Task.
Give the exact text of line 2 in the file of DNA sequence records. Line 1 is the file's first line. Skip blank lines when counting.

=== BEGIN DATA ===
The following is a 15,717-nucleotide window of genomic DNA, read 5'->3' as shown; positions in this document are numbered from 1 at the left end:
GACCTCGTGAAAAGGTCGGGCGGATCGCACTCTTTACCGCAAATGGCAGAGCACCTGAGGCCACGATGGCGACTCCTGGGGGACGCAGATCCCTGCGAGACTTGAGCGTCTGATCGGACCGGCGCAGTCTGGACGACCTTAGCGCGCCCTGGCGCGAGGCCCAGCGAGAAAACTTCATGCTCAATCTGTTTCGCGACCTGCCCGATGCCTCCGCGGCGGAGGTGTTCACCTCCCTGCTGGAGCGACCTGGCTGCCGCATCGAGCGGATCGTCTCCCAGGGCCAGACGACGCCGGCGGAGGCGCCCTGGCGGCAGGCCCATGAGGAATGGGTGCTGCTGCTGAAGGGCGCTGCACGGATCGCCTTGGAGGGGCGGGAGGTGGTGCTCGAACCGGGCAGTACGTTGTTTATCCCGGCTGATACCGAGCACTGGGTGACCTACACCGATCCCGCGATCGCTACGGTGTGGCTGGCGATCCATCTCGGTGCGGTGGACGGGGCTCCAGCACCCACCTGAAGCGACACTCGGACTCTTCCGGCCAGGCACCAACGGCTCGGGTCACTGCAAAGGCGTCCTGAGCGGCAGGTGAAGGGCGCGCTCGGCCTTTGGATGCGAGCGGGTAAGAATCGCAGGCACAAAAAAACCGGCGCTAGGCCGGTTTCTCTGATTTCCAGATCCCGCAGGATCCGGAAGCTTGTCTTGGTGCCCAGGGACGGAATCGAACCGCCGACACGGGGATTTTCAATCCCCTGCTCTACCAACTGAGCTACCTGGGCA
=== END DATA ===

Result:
GACCTCGTGAAAAGGTCGGGCGGATCGCACTCTTTACCGCAAATGGCAGAGCACCTGAGGCCACGATGGCGACTCCTGGGGGACGCAGATCCCTGCGAGACTTGAGCGTCTGATCGGACCGGCGCAGTCTGGACGACCTTAGCGCGCCCTGGCGCGAGGCCCAGCGAGAAAACTTCATGCTCAATCTGTTTCGCGACCTGCCCGATGCCTCCGCGGCGGAGGTGTTCACCTCCCTGCTGGAGCGACCTGGCTGCCGCATCGAGCGGATCGTCTCCCAGGGCCAGACGACGCCGGCGGAGGCGCCCTGGCGGCAGGCCCATGAGGAATGGGTGCTGCTGCTGAAGGGCGCTGCACGGATCGCCTTGGAGGGGCGGGAGGTGGTGCTCGAACCGGGCAGTACGTTGTTTATCCCGGCTGATACCGAGCACTGGGTGACCTACACCGATCCCGCGATCGCTACGGTGTGGCTGGCGATCCATCTCGGTGCGGTGGACGGGGCTCCAGCACCCACCTGAAGCGACACTCGGACTCTTCCGGCCAGGCACCAACGGCTCGGGTCACTGCAAAGGCGTCCTGAGCGGCAGGTGAAGGGCGCGCTCGGCCTTTGGATGCGAGCGGGTAAGAATCGCAGGCACAAAAAAACCGGCGCTAGGCCGGTTTCTCTGATTTCCAGATCCCGCAGGATCCGGAAGCTTGTCTTGGTGCCCAGGGACGGAATCGAACCGCCGACACGGGGATTTTCAATCCCCTGCTCTACCAACTGAGCTACCTGGGCA